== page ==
Information Handling and Management: How do you Fare?

Information handling is most often a quality of the people in an organization. One of the most significant factors in defining successes, it is often ignored by most organizations. For example, it is a known fact that geographies like India have manpower that are good at handling information as compared with geographies like Germany and France. This, in other words, calls for a customization of the organizational structure on the basis of the complexity that it can handle…

Where Traditional Management Fails…

If one looks at management sciences, on the contemporary front, the KISS principle (Keep It Simple, Stupid!) often talks of simple analysis and simple communication to make management more effective. There is, therefore, a trade-off between the simplicity aimed and the complexity that the system can handle. Do you think you have the right kind of trade-off in your company? Well, lets do a little brainstorming on this one.

Dimension I: Information Alignment

This would typically involve issues like:

  1. What information does a ‘typical’ employee of your company have?
  2. To what extent does he know the aims or the strategy of the company?
  3. Does he know the elements of his work that could affect the aims of the company?
  4. How does he incorporate his knowledge in his daily work?

Dimension II: Employee Alignment

  1. What is the employee trained as?
  2. Does his skill-set match the requirements of the position?
  3. Or are you having an overqualified and ‘under-experienced’ job market (supply)?
  4. Are improvement proposals from the employees often extending way beyond their functional and process domains?

Dimension III: Organizational Alignment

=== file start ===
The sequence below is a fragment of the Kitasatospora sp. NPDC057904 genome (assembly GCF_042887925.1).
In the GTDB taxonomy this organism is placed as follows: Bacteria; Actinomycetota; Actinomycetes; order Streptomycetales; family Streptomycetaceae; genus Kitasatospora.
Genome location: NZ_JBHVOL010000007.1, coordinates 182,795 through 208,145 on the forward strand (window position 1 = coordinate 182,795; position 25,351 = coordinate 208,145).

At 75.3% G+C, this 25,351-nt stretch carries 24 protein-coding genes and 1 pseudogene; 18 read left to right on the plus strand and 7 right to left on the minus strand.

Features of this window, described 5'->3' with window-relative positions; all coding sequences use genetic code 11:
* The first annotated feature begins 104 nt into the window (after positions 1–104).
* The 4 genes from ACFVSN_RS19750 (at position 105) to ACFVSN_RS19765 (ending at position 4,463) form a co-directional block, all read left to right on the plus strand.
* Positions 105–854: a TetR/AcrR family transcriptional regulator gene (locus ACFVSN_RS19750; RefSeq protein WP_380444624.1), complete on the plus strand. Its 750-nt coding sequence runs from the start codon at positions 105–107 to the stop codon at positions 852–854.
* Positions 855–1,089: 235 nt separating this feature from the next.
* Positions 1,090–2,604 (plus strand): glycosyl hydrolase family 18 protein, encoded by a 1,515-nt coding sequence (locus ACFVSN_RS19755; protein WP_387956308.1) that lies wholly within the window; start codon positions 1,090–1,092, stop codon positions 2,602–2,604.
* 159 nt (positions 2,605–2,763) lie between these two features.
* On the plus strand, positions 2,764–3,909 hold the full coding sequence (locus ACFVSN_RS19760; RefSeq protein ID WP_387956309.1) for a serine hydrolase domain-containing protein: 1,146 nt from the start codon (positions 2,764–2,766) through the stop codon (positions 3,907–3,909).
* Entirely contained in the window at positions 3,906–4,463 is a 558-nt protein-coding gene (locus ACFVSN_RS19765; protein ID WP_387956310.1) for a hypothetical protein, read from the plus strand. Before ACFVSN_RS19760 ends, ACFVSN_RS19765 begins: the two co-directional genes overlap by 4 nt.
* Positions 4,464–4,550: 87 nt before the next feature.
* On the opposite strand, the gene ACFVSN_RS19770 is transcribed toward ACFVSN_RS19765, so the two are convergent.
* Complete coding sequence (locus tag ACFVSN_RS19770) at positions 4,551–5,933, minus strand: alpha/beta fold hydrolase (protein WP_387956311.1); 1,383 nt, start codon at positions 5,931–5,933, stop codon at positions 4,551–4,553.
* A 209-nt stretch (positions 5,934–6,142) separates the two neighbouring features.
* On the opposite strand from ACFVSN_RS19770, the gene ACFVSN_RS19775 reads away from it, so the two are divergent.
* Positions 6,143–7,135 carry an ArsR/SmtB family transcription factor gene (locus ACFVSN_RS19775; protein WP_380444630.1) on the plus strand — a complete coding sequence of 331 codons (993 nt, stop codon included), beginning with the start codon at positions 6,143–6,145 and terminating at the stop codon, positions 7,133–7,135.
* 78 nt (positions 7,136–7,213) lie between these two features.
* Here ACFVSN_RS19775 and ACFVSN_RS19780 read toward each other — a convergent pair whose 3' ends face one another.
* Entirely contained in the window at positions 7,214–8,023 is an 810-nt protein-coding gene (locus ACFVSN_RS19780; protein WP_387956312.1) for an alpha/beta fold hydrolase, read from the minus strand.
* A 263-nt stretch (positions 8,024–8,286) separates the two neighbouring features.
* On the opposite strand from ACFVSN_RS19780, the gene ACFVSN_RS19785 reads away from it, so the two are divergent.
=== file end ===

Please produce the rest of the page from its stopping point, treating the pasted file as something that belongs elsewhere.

1. What is the capacity of the organization (each department, section and individual)?
  2. Is the evaluation scientifically arrived at?
  3. Are you facing a situation of overcapacity of your management infrastructure?
  4. Is there a strong negative correlation between absenteeism and customer satisfaction?
  5. What is your view of an optimal department in terms of management infrastructure (manpower, process maps and job design)?

Dimension IV: Management Process Alignment

  1. What is the average time taken for decisions involving financial implications of:
    1. $ 100,
    2. $ 1,000,
    3. $ 10,000,
    4. $ 100,000 and
    5. $ 1 million and above?
  2. What is the average number of persons for each of these decisions?
  3. Is the criteria based on simple analysis or on complicated business models?
  4. Is the method standardized?
  5. Can it be automated?
  6. What is the extent of involvement of employees (top-down perspective) on these decisions in terms of the decision variables (inputs, criteria and other decision factors)?

If you see issues in any of these parameters, you are probably a candidate for revamp. For more details, contact us for a confidential discussion.

{Originally published in 2009. The link to the whitepaper is given here}

Information Handling and Management: How do you Fare?

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